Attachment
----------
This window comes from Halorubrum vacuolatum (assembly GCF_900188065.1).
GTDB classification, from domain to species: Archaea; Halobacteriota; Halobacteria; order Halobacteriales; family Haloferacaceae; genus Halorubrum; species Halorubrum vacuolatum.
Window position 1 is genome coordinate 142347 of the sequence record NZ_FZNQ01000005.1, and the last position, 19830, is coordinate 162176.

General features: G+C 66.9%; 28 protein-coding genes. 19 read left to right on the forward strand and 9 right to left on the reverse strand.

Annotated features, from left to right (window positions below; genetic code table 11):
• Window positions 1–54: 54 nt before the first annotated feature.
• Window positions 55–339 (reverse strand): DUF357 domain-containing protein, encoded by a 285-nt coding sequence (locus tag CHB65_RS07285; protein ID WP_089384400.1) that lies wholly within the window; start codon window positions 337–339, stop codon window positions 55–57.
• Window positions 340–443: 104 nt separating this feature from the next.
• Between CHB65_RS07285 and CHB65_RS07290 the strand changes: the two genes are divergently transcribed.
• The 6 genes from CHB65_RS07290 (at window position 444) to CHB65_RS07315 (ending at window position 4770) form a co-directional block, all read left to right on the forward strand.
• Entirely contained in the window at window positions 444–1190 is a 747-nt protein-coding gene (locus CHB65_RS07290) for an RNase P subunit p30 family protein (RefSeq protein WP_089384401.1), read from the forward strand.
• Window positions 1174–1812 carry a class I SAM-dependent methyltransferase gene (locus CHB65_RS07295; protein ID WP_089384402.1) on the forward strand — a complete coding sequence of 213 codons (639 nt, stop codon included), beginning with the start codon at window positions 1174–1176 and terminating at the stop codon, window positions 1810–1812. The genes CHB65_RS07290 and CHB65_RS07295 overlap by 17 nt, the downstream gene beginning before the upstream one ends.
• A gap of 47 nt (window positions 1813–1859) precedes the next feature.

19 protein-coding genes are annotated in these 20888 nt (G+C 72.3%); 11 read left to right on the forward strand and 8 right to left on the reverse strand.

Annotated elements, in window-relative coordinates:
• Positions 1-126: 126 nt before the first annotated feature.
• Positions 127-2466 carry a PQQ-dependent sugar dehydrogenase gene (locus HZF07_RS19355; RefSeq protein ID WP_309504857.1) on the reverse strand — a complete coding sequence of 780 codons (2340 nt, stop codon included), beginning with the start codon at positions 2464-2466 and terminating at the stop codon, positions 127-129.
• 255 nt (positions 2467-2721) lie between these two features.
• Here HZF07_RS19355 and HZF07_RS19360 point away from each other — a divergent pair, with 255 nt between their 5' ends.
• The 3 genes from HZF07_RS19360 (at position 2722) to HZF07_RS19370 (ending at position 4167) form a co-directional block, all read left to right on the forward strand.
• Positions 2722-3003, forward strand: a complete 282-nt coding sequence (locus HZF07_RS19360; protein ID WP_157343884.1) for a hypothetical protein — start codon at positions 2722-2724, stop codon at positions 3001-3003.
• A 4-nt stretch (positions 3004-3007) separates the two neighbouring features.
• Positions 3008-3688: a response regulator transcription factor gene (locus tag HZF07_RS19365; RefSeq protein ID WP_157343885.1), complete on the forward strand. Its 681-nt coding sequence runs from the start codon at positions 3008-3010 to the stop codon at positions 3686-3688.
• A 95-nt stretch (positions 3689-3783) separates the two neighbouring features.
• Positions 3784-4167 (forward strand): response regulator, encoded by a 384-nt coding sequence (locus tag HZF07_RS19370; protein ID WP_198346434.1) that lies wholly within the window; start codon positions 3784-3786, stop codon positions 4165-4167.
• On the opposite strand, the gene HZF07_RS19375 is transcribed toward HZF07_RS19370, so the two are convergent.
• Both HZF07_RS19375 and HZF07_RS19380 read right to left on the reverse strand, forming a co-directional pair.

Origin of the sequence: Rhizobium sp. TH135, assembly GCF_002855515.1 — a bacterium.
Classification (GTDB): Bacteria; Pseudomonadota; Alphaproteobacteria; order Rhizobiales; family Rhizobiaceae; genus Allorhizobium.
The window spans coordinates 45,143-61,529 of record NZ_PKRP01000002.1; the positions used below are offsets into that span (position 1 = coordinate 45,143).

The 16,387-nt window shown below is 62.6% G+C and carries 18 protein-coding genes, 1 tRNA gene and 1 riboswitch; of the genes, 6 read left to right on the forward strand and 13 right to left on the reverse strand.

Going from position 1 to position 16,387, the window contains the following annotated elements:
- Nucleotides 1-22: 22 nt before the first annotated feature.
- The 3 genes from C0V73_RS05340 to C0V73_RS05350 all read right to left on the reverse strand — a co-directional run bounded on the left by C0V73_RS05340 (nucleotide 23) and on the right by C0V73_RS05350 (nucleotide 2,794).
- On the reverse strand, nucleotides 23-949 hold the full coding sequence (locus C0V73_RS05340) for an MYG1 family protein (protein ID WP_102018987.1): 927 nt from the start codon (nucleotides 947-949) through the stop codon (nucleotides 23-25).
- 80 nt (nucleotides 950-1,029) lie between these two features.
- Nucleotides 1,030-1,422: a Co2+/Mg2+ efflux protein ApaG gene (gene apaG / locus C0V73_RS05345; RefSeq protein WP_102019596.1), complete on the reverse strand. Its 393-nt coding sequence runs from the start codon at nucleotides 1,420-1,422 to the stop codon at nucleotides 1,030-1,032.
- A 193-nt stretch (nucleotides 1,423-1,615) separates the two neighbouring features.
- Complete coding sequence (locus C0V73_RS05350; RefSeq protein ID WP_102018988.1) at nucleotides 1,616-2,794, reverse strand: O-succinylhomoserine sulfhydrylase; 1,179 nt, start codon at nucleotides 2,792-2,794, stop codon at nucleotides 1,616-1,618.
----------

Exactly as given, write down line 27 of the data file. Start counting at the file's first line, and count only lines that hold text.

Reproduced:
• Both HZF07_RS19375 and HZF07_RS19380 read right to left on the reverse strand, forming a co-directional pair.